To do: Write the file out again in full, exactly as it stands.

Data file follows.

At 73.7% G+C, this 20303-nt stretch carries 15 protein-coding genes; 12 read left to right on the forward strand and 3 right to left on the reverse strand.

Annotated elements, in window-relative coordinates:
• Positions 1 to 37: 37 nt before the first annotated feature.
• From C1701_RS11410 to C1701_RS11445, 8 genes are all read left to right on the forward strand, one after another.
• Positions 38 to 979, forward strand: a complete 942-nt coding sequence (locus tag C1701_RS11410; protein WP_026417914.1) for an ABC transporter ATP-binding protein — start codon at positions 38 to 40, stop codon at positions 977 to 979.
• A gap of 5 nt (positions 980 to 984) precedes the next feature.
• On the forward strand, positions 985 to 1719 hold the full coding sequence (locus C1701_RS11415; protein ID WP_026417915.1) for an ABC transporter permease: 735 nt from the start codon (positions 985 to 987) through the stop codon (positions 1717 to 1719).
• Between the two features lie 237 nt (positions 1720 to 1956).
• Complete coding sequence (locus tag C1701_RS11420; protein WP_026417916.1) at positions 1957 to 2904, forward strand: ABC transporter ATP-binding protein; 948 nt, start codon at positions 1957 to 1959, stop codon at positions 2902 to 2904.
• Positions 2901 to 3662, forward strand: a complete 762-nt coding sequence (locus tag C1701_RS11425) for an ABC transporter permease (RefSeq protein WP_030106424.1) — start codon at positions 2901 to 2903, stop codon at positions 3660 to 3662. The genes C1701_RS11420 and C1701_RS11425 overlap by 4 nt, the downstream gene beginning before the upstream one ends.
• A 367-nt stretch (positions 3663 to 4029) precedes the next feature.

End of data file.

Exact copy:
At 73.7% G+C, this 20303-nt stretch carries 15 protein-coding genes; 12 read left to right on the forward strand and 3 right to left on the reverse strand.

Annotated elements, in window-relative coordinates:
• Positions 1 to 37: 37 nt before the first annotated feature.
• From C1701_RS11410 to C1701_RS11445, 8 genes are all read left to right on the forward strand, one after another.
• Positions 38 to 979, forward strand: a complete 942-nt coding sequence (locus tag C1701_RS11410; protein WP_026417914.1) for an ABC transporter ATP-binding protein — start codon at positions 38 to 40, stop codon at positions 977 to 979.
• A gap of 5 nt (positions 980 to 984) precedes the next feature.
• On the forward strand, positions 985 to 1719 hold the full coding sequence (locus C1701_RS11415; protein ID WP_026417915.1) for an ABC transporter permease: 735 nt from the start codon (positions 985 to 987) through the stop codon (positions 1717 to 1719).
• Between the two features lie 237 nt (positions 1720 to 1956).
• Complete coding sequence (locus tag C1701_RS11420; protein WP_026417916.1) at positions 1957 to 2904, forward strand: ABC transporter ATP-binding protein; 948 nt, start codon at positions 1957 to 1959, stop codon at positions 2902 to 2904.
• Positions 2901 to 3662, forward strand: a complete 762-nt coding sequence (locus tag C1701_RS11425) for an ABC transporter permease (RefSeq protein WP_030106424.1) — start codon at positions 2901 to 2903, stop codon at positions 3660 to 3662. The genes C1701_RS11420 and C1701_RS11425 overlap by 4 nt, the downstream gene beginning before the upstream one ends.
• A 367-nt stretch (positions 3663 to 4029) precedes the next feature.